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Thomas Seavey Hall

Improvement in Electrical Signals

U.S. Patent No. 89,308
Inducted in 2007
Born April 1, 1827 - Died Dec. 1, 1880

The 1860s and 1870s were pivotal decades for improving safety in the railroad industry. Many of these innovations were invented by Thomas Seavey Hall.

Born in Upper Bartlett, New Hampshire, Hall attended Middlebury College. In 1886, he witnessed a train accident that occurred from a misplaced switch. In response, Hall set out to invent improved signals that would better alert train engineers to the presence of oncoming trains, as well as alerting travelers crossing railroad intersections. His first patent was designed to alert employees of station homes to an improperly placed switch. The system was designed to produce an alarm that would sound continuously in case a switch was not properly placed.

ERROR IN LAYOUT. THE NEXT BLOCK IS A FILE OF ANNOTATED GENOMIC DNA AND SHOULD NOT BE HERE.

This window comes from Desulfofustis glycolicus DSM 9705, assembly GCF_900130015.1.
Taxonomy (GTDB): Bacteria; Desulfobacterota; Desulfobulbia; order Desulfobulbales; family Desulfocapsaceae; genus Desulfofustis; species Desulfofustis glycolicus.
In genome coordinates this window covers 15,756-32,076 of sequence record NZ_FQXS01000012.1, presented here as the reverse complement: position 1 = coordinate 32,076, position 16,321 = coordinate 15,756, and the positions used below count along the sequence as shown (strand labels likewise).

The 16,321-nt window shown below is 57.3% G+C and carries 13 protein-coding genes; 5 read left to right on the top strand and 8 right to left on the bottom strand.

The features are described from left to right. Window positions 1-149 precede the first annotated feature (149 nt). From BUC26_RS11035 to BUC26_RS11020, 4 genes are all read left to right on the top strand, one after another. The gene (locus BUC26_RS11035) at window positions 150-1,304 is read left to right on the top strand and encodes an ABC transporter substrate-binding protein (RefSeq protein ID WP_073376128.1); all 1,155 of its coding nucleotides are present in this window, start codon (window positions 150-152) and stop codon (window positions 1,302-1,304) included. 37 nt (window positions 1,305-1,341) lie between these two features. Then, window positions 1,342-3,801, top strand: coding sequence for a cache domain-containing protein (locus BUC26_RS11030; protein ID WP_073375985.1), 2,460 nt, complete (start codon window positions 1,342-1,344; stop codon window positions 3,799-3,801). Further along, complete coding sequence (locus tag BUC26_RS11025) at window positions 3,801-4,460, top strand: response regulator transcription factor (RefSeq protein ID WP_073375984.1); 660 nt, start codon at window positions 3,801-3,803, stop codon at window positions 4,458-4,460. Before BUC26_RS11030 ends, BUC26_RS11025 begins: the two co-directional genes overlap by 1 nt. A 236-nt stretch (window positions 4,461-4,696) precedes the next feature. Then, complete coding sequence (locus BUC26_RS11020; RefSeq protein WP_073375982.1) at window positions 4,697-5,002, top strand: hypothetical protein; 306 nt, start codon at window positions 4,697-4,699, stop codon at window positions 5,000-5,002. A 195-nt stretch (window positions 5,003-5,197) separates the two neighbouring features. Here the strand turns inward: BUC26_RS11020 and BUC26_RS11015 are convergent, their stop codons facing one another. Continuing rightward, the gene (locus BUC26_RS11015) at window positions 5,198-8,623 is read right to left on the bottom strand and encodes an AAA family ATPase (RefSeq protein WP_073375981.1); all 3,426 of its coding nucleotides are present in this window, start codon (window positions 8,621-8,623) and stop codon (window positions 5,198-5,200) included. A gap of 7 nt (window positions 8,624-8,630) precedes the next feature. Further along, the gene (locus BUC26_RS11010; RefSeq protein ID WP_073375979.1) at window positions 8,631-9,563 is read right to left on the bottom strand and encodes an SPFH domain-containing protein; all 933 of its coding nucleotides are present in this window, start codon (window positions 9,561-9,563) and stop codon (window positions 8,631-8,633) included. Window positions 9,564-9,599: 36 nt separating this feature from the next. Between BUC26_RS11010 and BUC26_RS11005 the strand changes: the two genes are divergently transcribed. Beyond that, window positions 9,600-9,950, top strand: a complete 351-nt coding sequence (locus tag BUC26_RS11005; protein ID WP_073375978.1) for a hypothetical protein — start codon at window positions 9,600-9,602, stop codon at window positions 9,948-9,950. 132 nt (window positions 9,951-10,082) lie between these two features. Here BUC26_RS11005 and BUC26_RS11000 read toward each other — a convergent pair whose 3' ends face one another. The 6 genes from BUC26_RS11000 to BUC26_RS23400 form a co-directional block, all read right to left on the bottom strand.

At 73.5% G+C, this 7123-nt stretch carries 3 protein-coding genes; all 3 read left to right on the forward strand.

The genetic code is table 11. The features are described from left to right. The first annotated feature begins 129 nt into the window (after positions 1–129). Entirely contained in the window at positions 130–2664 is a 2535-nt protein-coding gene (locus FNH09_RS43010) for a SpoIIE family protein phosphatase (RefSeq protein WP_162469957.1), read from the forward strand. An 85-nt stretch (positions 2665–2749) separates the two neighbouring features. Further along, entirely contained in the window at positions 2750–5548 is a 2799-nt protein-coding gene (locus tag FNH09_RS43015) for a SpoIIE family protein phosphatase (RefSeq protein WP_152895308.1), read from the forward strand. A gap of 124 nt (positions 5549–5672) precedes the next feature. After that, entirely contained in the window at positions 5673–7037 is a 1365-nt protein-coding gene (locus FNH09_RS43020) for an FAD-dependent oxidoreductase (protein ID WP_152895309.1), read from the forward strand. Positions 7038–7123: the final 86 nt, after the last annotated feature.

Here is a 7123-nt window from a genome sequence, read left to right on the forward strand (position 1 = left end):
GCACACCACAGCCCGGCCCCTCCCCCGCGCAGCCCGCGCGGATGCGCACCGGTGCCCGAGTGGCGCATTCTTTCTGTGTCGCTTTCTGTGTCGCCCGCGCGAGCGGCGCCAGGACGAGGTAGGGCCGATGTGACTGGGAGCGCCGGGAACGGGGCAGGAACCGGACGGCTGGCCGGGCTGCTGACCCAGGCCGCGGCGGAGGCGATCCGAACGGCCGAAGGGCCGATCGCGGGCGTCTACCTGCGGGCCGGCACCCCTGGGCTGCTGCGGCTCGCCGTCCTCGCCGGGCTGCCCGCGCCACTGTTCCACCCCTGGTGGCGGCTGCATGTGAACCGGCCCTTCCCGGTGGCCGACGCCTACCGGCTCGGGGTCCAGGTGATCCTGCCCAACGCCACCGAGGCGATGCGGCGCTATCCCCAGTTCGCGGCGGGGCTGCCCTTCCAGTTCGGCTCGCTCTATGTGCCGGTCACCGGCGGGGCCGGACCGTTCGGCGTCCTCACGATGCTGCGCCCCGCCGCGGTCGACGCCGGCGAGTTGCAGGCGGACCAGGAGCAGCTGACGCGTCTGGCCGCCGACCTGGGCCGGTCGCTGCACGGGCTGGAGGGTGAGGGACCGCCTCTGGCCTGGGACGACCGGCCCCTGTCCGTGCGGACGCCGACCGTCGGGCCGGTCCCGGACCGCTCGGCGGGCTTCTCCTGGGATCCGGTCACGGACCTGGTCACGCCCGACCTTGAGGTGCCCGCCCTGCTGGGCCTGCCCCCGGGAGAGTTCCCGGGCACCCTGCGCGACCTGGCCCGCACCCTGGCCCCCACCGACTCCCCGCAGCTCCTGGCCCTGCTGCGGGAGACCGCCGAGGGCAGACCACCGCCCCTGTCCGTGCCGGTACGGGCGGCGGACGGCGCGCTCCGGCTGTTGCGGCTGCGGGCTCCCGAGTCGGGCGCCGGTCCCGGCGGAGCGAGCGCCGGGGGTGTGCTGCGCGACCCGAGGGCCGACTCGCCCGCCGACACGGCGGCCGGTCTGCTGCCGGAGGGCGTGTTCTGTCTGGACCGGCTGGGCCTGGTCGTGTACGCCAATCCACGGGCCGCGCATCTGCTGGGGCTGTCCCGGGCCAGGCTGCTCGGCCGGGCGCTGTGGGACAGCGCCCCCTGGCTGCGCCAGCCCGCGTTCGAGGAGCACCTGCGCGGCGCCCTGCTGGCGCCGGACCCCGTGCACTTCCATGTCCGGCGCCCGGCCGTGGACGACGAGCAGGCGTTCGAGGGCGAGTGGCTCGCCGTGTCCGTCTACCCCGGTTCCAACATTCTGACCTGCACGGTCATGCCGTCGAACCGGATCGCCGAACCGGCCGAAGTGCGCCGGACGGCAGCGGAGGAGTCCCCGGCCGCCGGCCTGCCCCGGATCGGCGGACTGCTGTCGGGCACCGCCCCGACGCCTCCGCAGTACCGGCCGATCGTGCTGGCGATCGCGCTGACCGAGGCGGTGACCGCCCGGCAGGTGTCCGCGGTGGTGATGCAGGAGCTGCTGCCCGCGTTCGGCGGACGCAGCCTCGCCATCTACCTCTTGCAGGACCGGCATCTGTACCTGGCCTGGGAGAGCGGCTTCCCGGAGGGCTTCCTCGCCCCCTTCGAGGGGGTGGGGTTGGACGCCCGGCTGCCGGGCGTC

In 1869, Hall was issued a patent for a banjo signal that would become essential to railroad safety. Unlike his earlier patent, the banjo switch was designed to alert a train engineer of the presence of another train on a stretch of track by using electromagnetism to display a sign shaped like a banjo. While the concept of the banjo signal was successful, it tended to malfunction in inclement weather. This precipitated Hall to redesign his signal, encasing it in a watertight enclosure to ensure proper functioning in ice and snow.

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